Electronic bonding is the way of the future for the surety bond industry. Filing a surety bond electronically will allow agencies to issue a bond and the principals to obtain their bond in a shorter period of time. However, I think the use and integration of such a system is still a long ways off.
The technology is available, as well as the desire for such a system. What is holding the industry back? There are two major factors that keeps digital bonding from becoming a reality.
The bonding companies must get together to create this system. A handful of the largest sureties would be able to get other bonding companies to jump on the band wagon a lot easier than several bonding agencies. The sureties also have the financial backing to fund the project as well as the financial interest in it, as it should help all sureties to run more efficiently.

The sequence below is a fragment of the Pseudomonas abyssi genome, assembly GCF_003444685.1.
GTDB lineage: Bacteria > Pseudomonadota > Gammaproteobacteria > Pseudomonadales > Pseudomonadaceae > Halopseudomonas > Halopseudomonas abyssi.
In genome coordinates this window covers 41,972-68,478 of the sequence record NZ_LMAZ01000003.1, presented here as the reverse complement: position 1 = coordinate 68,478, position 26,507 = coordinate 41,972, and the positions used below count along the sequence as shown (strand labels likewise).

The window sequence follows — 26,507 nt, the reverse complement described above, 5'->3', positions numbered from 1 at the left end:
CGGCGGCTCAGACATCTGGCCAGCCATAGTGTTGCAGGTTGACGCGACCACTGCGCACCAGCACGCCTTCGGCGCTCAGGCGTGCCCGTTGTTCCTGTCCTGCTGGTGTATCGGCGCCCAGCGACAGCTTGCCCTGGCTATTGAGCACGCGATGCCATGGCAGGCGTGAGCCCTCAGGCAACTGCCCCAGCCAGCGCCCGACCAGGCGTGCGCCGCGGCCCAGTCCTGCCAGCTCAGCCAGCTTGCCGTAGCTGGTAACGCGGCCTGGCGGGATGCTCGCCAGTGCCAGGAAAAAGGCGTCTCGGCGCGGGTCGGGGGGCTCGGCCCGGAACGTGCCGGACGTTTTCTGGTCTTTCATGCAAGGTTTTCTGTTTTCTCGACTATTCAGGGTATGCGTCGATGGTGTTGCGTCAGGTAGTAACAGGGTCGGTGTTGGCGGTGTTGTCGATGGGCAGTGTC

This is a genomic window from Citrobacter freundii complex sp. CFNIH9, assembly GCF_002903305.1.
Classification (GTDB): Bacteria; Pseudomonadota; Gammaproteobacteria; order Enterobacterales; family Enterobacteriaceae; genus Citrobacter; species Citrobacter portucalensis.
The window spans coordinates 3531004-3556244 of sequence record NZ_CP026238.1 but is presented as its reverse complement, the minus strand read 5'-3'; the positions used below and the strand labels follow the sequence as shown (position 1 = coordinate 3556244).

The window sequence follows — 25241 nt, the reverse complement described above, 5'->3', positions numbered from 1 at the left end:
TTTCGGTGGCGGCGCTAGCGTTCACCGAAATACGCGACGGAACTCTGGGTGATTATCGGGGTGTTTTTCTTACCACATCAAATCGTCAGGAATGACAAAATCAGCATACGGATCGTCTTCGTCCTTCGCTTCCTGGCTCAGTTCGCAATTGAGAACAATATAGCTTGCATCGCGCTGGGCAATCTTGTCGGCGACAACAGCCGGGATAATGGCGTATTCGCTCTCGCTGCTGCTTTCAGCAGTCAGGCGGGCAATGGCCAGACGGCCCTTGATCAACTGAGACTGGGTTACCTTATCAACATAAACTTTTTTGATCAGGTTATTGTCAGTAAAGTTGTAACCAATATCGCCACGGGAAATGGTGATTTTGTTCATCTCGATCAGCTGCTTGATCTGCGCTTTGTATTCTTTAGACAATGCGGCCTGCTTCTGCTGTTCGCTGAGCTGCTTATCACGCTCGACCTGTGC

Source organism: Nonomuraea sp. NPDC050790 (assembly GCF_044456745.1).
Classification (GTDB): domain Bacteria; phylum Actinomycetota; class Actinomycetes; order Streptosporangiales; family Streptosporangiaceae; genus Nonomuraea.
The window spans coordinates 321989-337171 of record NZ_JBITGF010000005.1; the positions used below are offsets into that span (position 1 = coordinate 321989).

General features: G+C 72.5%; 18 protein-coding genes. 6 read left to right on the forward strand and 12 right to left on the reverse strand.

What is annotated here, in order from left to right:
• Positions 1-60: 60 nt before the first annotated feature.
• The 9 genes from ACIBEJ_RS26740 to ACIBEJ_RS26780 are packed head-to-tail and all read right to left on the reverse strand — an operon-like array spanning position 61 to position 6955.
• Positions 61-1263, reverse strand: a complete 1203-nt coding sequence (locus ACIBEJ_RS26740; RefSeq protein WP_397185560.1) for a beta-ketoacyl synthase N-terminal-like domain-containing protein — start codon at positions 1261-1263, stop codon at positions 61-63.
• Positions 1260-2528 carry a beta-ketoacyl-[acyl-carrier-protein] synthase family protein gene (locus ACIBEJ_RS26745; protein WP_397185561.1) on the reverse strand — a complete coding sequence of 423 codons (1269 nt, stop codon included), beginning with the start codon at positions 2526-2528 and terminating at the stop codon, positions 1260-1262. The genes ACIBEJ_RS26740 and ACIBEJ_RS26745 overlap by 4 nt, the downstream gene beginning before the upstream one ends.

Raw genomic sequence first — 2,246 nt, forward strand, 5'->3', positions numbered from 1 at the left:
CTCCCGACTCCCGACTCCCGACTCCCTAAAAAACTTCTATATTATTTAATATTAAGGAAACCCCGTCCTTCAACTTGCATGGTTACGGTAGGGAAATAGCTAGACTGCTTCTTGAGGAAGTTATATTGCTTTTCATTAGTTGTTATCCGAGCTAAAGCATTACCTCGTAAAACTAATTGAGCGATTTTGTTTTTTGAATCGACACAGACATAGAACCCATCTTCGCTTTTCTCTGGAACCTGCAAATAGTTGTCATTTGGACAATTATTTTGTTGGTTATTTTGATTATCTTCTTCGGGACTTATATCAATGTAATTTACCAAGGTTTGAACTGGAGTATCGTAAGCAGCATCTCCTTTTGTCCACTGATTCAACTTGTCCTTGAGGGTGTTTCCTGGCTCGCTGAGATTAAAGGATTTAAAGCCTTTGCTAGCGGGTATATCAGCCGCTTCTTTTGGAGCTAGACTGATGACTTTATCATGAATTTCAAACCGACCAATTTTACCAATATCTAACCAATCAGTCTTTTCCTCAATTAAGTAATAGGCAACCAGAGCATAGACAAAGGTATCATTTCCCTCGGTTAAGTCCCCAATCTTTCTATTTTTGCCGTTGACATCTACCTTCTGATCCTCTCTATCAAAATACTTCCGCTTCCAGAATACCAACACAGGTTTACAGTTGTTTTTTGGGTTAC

I think the second largest hurdle would be getting the obligees to accept a digital bond rather than a paper copy. In general, obligees are very stuck in their way doing things. When it comes to a state department, no one really wants to rock the boat and make any radical changes to the way things are done. I suppose they are afraid of any backlash of their suggestions.
The ICC accepts electronically filed surety bonds. To my knowledge, the ICC and DOT are the only obligees that accept electronic bonds. However, it is not a standardized system and creating a different system for each obligee would result in chaos and failure in the development of the standardization. Our agency is doing its part by being the first to offer electronic surety bond approvals. Unfortunately, we are limited to offering this system to only the following programs:
The first step is to have the system created, followed by the acceptance of it. As far as I know there is no committee on development of it, thus we will be waiting quite some time prior to seeing a standardized fully functional system in place.